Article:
Our Startups Have Roots
The Greater Gainesville innovation economy has grown steadily since the mid-1980s. Some of the startups that began on that day have grown into large businesses. They include RTI Biologics, a surgical implant company based on technology developed at the University of Florida, and Exactech, which local researchers founded to improve joint implants for people suffering from joint diseases like arthritis. RTI Biologics and Exactech now are global leaders in their industries.
The University of Florida recognized the need to foster the commercialization of university-based research. In 1985, it established the Office of Technology to assist in bringing to market the discoveries of UF’s scientists. In 1995, the university opened what is now known as UF Innovate | Sid Martin Biotech, a 40,000-square-foot biotech incubator, which has been recognized as one of the best such incubators in the world.
The Gainesville Area Innovation Network (GAIN) was established in 1985 to help support entrepreneurs and create connections between UF researchers and the local business community. GAIN renamed itself as StartupGNV in 2018, and the nonprofit reorganized itself to put a laser focus on startups. In 2020, they rebranded again targeting the entrepreneurial community.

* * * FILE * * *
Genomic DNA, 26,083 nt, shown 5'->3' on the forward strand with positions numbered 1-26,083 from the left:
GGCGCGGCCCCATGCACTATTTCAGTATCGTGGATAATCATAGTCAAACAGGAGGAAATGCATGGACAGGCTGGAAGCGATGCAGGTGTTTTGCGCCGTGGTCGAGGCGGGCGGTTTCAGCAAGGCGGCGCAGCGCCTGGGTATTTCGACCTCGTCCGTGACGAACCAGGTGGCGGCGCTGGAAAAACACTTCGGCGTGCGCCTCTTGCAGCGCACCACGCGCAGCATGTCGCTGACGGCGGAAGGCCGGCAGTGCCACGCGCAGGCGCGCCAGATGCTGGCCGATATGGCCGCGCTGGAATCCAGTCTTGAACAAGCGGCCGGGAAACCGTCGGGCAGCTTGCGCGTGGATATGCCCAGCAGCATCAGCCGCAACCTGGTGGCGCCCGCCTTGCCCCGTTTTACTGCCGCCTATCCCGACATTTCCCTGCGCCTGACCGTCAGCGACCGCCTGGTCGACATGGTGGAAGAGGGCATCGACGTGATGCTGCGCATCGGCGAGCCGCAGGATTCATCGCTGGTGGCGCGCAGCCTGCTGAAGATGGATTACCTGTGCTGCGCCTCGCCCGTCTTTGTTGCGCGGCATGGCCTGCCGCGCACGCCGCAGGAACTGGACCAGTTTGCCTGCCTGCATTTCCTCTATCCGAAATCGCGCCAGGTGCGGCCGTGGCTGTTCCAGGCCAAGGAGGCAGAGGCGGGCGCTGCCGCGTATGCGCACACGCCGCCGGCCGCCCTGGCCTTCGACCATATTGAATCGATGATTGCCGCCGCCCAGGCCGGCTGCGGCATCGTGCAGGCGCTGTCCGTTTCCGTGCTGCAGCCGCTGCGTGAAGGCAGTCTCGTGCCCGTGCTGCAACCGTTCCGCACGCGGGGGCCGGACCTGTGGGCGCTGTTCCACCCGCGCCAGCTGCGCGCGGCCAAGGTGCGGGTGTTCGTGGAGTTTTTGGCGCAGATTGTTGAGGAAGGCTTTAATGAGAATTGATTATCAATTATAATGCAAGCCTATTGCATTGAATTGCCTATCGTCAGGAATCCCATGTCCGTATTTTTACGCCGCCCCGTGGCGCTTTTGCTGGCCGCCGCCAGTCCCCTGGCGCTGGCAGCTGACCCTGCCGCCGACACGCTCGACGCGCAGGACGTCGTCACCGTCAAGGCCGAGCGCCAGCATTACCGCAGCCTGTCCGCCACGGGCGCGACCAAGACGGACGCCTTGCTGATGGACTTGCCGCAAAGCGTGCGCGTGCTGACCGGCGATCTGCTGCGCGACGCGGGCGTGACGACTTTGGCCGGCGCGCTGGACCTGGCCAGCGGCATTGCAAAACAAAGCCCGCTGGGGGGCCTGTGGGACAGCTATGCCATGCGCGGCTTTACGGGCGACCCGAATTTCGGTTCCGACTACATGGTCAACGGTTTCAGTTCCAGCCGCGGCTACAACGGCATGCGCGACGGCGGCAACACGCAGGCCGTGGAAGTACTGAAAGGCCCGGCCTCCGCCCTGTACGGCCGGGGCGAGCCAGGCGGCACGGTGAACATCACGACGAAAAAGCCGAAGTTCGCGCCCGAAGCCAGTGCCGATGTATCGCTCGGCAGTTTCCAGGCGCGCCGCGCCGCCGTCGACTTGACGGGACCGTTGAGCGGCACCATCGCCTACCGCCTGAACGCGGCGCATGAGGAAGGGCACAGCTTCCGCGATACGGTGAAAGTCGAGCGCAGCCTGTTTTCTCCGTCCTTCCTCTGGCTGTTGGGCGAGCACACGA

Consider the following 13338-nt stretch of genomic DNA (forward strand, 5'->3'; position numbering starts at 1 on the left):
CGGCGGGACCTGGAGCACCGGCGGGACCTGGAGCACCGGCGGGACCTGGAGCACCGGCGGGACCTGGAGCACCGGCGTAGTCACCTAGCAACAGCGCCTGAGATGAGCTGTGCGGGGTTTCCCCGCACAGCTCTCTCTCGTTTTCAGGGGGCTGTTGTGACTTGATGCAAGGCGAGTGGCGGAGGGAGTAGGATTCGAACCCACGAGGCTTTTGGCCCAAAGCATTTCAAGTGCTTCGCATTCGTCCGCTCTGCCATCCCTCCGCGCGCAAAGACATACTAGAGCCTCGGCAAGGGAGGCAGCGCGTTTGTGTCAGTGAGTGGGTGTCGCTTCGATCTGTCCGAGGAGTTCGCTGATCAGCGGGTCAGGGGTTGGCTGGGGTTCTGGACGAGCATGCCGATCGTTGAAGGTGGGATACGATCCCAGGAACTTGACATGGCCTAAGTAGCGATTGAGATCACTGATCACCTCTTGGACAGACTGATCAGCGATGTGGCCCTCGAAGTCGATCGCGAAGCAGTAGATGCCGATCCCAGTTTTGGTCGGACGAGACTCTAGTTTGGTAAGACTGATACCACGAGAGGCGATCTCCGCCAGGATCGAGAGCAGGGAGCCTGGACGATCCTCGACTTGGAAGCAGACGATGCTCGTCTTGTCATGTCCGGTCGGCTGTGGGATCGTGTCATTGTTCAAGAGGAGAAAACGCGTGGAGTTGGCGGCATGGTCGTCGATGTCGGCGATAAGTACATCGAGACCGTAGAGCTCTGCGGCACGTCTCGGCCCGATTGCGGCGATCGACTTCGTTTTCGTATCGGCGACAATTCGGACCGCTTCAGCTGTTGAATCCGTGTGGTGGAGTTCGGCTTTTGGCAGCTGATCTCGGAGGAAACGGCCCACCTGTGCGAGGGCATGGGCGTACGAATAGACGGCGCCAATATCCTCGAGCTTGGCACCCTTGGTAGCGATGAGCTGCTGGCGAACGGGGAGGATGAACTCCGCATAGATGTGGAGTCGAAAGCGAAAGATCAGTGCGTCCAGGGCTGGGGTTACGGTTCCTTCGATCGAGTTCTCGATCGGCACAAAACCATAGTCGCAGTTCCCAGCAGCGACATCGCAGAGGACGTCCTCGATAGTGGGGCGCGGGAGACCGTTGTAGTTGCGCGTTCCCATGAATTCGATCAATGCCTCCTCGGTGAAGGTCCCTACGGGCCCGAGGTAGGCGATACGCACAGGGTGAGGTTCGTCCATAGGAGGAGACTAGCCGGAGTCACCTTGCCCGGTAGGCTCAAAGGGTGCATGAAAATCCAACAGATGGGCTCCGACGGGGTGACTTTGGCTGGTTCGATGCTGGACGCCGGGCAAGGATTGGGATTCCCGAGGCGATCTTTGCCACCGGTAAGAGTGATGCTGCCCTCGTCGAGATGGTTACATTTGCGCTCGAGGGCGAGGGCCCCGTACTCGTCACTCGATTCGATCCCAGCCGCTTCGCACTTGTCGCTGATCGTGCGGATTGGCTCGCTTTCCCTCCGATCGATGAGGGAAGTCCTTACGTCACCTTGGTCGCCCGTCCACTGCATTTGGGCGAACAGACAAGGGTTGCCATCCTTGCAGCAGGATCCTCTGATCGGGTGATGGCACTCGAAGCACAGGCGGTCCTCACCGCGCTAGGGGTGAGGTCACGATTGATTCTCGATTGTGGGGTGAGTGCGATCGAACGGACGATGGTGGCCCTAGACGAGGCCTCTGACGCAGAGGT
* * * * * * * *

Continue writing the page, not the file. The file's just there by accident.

UF created Innovation Square in 2010, turning the former Alachua General Hospital site between the UF campus and downtown into a research park. Innovation Square spread beyond the university-owned property, and the area is now known as the Gainesville Innovation District.
UF’s Tech Licensing office evolved into UF Innovate, an entire innovation ecosystem that encompasses a number of initiatives and buildings. UF Innovate is housed in its mixed-use business incubator The Hub, which offers a state-of-the-art wet laboratory, light manufacturing, and office space along with advising, mentoring, education, and programs and amenities to help startups succeed.
The original 48,000-square-foot facility, partially funded by an $8.2 million grant, demonstrated such success that the federal government awarded a second $8 million grant to expand The Hub, doubling the facility to a total of 100,000 square feet.
Private investors, including Trimark Properties, have built tens of thousands of square feet of office space targeted at innovative companies in the Innovation District. The area is the home of co-working spaces like StarterSpace, the Selling Factory, and MindSpace Collective that offer flexibility as well as a sense of community.